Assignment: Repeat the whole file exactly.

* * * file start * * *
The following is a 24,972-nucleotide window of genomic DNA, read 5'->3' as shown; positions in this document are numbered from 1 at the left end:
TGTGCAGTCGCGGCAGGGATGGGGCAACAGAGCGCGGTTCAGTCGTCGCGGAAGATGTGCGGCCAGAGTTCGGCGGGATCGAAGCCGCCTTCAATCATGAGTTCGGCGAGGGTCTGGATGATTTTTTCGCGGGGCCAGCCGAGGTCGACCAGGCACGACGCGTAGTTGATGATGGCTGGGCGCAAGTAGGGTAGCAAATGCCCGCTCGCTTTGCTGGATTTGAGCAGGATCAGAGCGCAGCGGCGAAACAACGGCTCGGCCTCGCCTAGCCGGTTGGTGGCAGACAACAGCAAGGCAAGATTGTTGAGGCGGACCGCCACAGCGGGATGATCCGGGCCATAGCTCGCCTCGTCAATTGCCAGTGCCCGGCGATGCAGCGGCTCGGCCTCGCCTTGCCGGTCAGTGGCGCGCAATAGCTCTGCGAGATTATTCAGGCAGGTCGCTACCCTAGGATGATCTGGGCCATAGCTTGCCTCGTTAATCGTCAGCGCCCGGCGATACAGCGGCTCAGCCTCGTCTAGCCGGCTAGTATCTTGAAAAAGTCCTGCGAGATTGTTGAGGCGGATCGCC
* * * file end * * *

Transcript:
The following is a 24,972-nucleotide window of genomic DNA, read 5'->3' as shown; positions in this document are numbered from 1 at the left end:
TGTGCAGTCGCGGCAGGGATGGGGCAACAGAGCGCGGTTCAGTCGTCGCGGAAGATGTGCGGCCAGAGTTCGGCGGGATCGAAGCCGCCTTCAATCATGAGTTCGGCGAGGGTCTGGATGATTTTTTCGCGGGGCCAGCCGAGGTCGACCAGGCACGACGCGTAGTTGATGATGGCTGGGCGCAAGTAGGGTAGCAAATGCCCGCTCGCTTTGCTGGATTTGAGCAGGATCAGAGCGCAGCGGCGAAACAACGGCTCGGCCTCGCCTAGCCGGTTGGTGGCAGACAACAGCAAGGCAAGATTGTTGAGGCGGACCGCCACAGCGGGATGATCCGGGCCATAGCTCGCCTCGTCAATTGCCAGTGCCCGGCGATGCAGCGGCTCGGCCTCGCCTTGCCGGTCAGTGGCGCGCAATAGCTCTGCGAGATTATTCAGGCAGGTCGCTACCCTAGGATGATCTGGGCCATAGCTTGCCTCGTTAATCGTCAGCGCCCGGCGATACAGCGGCTCAGCCTCGTCTAGCCGGCTAGTATCTTGAAAAAGTCCTGCGAGATTGTTGAGGCGGATCGCC